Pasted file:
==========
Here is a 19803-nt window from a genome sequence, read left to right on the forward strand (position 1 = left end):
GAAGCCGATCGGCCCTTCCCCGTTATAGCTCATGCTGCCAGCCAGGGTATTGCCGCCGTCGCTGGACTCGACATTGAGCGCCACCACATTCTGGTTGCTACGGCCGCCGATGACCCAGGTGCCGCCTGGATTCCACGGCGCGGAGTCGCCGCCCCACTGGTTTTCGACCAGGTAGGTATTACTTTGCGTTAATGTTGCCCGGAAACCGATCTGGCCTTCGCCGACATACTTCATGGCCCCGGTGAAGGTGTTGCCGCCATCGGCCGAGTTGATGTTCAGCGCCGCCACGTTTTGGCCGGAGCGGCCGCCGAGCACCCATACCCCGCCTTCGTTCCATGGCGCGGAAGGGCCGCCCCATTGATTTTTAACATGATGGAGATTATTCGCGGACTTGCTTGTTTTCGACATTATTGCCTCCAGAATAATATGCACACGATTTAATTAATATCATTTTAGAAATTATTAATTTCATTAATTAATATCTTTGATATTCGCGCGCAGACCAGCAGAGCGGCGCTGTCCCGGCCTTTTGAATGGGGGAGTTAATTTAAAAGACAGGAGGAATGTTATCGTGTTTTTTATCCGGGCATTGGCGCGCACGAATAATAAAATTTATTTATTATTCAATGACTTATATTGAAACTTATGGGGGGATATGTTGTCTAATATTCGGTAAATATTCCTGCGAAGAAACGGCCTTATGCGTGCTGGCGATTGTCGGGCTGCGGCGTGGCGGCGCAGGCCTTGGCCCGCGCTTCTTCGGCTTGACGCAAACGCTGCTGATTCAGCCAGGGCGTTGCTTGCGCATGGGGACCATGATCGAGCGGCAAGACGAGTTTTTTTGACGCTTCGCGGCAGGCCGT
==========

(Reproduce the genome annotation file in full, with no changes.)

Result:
Here is a 19803-nt window from a genome sequence, read left to right on the forward strand (position 1 = left end):
GAAGCCGATCGGCCCTTCCCCGTTATAGCTCATGCTGCCAGCCAGGGTATTGCCGCCGTCGCTGGACTCGACATTGAGCGCCACCACATTCTGGTTGCTACGGCCGCCGATGACCCAGGTGCCGCCTGGATTCCACGGCGCGGAGTCGCCGCCCCACTGGTTTTCGACCAGGTAGGTATTACTTTGCGTTAATGTTGCCCGGAAACCGATCTGGCCTTCGCCGACATACTTCATGGCCCCGGTGAAGGTGTTGCCGCCATCGGCCGAGTTGATGTTCAGCGCCGCCACGTTTTGGCCGGAGCGGCCGCCGAGCACCCATACCCCGCCTTCGTTCCATGGCGCGGAAGGGCCGCCCCATTGATTTTTAACATGATGGAGATTATTCGCGGACTTGCTTGTTTTCGACATTATTGCCTCCAGAATAATATGCACACGATTTAATTAATATCATTTTAGAAATTATTAATTTCATTAATTAATATCTTTGATATTCGCGCGCAGACCAGCAGAGCGGCGCTGTCCCGGCCTTTTGAATGGGGGAGTTAATTTAAAAGACAGGAGGAATGTTATCGTGTTTTTTATCCGGGCATTGGCGCGCACGAATAATAAAATTTATTTATTATTCAATGACTTATATTGAAACTTATGGGGGGATATGTTGTCTAATATTCGGTAAATATTCCTGCGAAGAAACGGCCTTATGCGTGCTGGCGATTGTCGGGCTGCGGCGTGGCGGCGCAGGCCTTGGCCCGCGCTTCTTCGGCTTGACGCAAACGCTGCTGATTCAGCCAGGGCGTTGCTTGCGCATGGGGACCATGATCGAGCGGCAAGACGAGTTTTTTTGACGCTTCGCGGCAGGCCGT